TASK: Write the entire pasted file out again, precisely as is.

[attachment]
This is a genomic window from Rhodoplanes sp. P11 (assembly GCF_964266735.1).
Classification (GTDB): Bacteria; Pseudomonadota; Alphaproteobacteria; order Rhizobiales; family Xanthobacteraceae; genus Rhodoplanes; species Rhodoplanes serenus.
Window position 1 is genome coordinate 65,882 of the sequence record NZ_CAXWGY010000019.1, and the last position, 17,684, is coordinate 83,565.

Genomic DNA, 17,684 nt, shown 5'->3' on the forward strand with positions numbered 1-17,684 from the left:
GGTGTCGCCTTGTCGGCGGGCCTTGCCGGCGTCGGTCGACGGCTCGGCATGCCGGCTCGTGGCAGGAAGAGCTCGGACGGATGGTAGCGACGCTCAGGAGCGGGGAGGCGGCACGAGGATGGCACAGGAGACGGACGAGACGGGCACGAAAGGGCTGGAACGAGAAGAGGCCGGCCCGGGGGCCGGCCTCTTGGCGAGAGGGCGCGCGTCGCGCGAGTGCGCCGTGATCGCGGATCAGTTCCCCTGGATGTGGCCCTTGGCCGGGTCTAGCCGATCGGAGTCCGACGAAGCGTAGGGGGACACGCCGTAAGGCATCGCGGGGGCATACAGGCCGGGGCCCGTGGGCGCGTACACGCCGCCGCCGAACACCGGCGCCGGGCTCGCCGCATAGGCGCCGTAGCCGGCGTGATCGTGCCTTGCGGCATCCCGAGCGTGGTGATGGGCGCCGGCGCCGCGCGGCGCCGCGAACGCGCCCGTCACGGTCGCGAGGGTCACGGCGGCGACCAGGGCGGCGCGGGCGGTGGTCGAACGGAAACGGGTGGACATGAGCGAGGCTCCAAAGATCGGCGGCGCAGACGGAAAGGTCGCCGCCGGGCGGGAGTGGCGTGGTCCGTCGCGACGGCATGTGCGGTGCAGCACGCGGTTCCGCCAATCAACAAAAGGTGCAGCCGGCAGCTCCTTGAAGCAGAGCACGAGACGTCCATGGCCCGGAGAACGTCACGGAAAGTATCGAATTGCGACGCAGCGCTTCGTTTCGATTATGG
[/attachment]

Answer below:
This is a genomic window from Rhodoplanes sp. P11 (assembly GCF_964266735.1).
Classification (GTDB): Bacteria; Pseudomonadota; Alphaproteobacteria; order Rhizobiales; family Xanthobacteraceae; genus Rhodoplanes; species Rhodoplanes serenus.
Window position 1 is genome coordinate 65,882 of the sequence record NZ_CAXWGY010000019.1, and the last position, 17,684, is coordinate 83,565.

Genomic DNA, 17,684 nt, shown 5'->3' on the forward strand with positions numbered 1-17,684 from the left:
GGTGTCGCCTTGTCGGCGGGCCTTGCCGGCGTCGGTCGACGGCTCGGCATGCCGGCTCGTGGCAGGAAGAGCTCGGACGGATGGTAGCGACGCTCAGGAGCGGGGAGGCGGCACGAGGATGGCACAGGAGACGGACGAGACGGGCACGAAAGGGCTGGAACGAGAAGAGGCCGGCCCGGGGGCCGGCCTCTTGGCGAGAGGGCGCGCGTCGCGCGAGTGCGCCGTGATCGCGGATCAGTTCCCCTGGATGTGGCCCTTGGCCGGGTCTAGCCGATCGGAGTCCGACGAAGCGTAGGGGGACACGCCGTAAGGCATCGCGGGGGCATACAGGCCGGGGCCCGTGGGCGCGTACACGCCGCCGCCGAACACCGGCGCCGGGCTCGCCGCATAGGCGCCGTAGCCGGCGTGATCGTGCCTTGCGGCATCCCGAGCGTGGTGATGGGCGCCGGCGCCGCGCGGCGCCGCGAACGCGCCCGTCACGGTCGCGAGGGTCACGGCGGCGACCAGGGCGGCGCGGGCGGTGGTCGAACGGAAACGGGTGGACATGAGCGAGGCTCCAAAGATCGGCGGCGCAGACGGAAAGGTCGCCGCCGGGCGGGAGTGGCGTGGTCCGTCGCGACGGCATGTGCGGTGCAGCACGCGGTTCCGCCAATCAACAAAAGGTGCAGCCGGCAGCTCCTTGAAGCAGAGCACGAGACGTCCATGGCCCGGAGAACGTCACGGAAAGTATCGAATTGCGACGCAGCGCTTCGTTTCGATTATGG